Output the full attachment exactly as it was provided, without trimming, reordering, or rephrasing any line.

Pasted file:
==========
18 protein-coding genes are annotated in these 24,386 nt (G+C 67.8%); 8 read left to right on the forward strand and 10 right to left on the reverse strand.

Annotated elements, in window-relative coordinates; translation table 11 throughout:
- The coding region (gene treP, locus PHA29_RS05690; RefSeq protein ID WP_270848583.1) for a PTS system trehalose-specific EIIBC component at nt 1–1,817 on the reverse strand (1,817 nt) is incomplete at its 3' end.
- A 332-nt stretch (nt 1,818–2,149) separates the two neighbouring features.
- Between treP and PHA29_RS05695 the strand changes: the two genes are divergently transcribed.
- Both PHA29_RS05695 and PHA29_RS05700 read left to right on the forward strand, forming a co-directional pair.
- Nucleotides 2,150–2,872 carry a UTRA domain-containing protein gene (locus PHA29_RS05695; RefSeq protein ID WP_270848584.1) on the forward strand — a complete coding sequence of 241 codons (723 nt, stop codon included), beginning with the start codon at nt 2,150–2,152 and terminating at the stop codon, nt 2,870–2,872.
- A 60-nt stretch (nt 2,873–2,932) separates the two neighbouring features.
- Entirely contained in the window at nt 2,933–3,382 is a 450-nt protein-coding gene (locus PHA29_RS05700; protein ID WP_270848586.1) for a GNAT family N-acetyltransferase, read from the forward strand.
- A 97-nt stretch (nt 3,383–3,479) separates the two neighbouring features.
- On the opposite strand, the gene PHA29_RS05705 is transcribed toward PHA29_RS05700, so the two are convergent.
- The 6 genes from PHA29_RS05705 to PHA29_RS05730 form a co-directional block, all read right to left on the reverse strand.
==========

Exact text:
18 protein-coding genes are annotated in these 24,386 nt (G+C 67.8%); 8 read left to right on the forward strand and 10 right to left on the reverse strand.

Annotated elements, in window-relative coordinates; translation table 11 throughout:
- The coding region (gene treP, locus PHA29_RS05690; RefSeq protein ID WP_270848583.1) for a PTS system trehalose-specific EIIBC component at nt 1–1,817 on the reverse strand (1,817 nt) is incomplete at its 3' end.
- A 332-nt stretch (nt 1,818–2,149) separates the two neighbouring features.
- Between treP and PHA29_RS05695 the strand changes: the two genes are divergently transcribed.
- Both PHA29_RS05695 and PHA29_RS05700 read left to right on the forward strand, forming a co-directional pair.
- Nucleotides 2,150–2,872 carry a UTRA domain-containing protein gene (locus PHA29_RS05695; RefSeq protein ID WP_270848584.1) on the forward strand — a complete coding sequence of 241 codons (723 nt, stop codon included), beginning with the start codon at nt 2,150–2,152 and terminating at the stop codon, nt 2,870–2,872.
- A 60-nt stretch (nt 2,873–2,932) separates the two neighbouring features.
- Entirely contained in the window at nt 2,933–3,382 is a 450-nt protein-coding gene (locus PHA29_RS05700; protein ID WP_270848586.1) for a GNAT family N-acetyltransferase, read from the forward strand.
- A 97-nt stretch (nt 3,383–3,479) separates the two neighbouring features.
- On the opposite strand, the gene PHA29_RS05705 is transcribed toward PHA29_RS05700, so the two are convergent.
- The 6 genes from PHA29_RS05705 to PHA29_RS05730 form a co-directional block, all read right to left on the reverse strand.